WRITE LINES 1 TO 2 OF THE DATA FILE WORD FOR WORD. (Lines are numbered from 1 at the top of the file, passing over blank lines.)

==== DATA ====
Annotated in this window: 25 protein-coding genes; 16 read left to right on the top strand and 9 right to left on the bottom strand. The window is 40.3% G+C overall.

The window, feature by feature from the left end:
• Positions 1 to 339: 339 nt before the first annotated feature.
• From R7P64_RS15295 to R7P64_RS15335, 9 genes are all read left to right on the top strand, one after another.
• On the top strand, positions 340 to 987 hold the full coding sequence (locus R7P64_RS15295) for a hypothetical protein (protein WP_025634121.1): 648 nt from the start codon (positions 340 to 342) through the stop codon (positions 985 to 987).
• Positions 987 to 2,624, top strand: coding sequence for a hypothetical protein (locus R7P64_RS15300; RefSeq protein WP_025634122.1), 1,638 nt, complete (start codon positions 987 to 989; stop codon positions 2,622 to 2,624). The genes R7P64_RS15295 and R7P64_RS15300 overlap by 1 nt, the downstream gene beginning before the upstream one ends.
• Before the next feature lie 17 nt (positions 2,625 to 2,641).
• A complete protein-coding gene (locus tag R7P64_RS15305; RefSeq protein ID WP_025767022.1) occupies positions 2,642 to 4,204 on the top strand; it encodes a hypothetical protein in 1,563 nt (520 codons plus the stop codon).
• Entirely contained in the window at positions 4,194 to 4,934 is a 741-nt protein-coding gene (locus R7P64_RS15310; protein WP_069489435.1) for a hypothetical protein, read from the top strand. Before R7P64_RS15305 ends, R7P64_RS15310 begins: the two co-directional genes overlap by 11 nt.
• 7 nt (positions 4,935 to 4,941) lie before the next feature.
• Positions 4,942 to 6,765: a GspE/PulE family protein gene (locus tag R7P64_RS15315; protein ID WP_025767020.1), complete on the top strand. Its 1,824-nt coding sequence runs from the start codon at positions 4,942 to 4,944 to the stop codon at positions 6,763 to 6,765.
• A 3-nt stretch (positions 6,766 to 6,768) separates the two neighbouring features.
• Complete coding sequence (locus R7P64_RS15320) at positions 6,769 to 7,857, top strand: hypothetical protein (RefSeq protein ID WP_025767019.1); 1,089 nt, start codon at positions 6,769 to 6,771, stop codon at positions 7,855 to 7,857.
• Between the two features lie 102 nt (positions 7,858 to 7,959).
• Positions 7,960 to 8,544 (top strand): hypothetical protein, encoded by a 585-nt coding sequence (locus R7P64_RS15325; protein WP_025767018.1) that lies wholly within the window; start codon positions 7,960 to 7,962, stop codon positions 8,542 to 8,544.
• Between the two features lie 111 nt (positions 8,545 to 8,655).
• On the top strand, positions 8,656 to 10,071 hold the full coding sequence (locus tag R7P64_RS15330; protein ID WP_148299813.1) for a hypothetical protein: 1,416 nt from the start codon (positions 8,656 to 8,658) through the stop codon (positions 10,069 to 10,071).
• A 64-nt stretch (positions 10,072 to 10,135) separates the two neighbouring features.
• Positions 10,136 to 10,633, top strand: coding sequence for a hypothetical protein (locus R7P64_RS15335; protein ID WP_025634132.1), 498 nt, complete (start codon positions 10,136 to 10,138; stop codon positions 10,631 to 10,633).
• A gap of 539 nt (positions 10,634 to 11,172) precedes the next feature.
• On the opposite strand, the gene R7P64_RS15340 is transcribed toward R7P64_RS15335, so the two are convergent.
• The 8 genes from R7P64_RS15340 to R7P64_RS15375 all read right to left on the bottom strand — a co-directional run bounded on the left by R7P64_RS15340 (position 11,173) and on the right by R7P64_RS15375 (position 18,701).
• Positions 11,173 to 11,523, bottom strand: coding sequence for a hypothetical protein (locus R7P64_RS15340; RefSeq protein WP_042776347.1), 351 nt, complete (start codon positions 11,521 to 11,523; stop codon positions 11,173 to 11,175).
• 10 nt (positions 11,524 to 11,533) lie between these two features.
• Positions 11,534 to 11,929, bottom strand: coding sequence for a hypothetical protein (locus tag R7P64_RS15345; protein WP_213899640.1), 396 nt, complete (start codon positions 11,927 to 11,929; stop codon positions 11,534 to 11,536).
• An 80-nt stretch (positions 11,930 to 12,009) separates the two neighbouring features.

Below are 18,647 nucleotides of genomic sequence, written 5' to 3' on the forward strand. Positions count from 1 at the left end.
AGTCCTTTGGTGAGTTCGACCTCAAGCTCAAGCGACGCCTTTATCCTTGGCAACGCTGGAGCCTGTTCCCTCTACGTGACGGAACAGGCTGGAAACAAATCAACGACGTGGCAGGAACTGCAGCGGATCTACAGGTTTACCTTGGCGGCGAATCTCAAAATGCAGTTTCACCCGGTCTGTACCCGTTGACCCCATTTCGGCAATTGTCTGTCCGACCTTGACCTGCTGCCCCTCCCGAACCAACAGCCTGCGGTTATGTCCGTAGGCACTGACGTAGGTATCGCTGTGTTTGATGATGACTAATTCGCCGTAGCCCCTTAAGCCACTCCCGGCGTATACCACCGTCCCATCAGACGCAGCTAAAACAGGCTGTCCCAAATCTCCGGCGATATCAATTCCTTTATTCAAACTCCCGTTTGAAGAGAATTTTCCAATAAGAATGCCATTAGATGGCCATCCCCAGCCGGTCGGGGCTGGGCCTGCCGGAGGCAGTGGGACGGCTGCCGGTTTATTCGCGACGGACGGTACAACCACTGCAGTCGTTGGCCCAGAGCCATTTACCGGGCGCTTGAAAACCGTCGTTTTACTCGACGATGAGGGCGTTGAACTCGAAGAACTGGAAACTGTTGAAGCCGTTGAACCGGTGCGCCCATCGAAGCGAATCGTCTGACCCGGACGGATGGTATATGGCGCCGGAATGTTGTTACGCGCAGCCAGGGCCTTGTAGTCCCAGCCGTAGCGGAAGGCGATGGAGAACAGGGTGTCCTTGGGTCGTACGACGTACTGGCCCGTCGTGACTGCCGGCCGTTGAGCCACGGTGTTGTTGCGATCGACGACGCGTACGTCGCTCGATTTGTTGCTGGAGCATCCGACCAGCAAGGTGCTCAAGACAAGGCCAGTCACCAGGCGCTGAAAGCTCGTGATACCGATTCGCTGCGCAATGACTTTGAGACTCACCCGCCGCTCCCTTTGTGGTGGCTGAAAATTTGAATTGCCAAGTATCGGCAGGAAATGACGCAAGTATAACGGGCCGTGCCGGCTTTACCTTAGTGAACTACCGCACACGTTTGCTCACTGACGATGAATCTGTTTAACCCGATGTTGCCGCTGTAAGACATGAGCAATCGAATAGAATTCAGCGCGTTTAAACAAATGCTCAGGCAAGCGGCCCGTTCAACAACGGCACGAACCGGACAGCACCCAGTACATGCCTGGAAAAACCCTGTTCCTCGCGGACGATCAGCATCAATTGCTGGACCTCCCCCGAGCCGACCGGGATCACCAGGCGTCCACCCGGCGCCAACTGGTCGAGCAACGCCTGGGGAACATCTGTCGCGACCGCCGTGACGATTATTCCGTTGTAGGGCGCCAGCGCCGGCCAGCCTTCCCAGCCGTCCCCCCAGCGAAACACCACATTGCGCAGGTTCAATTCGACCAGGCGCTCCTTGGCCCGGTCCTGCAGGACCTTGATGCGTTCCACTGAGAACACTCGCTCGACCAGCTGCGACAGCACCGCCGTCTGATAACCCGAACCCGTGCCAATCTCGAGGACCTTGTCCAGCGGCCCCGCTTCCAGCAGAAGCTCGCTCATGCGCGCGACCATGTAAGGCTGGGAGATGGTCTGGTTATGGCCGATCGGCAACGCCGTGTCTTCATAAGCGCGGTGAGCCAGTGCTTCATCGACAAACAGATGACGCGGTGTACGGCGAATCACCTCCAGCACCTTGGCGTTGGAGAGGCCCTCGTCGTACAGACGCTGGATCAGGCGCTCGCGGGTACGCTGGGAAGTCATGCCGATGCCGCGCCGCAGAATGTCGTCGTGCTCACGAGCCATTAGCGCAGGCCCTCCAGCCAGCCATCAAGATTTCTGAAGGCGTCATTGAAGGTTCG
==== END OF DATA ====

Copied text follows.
Annotated in this window: 25 protein-coding genes; 16 read left to right on the top strand and 9 right to left on the bottom strand. The window is 40.3% G+C overall.

The window, feature by feature from the left end: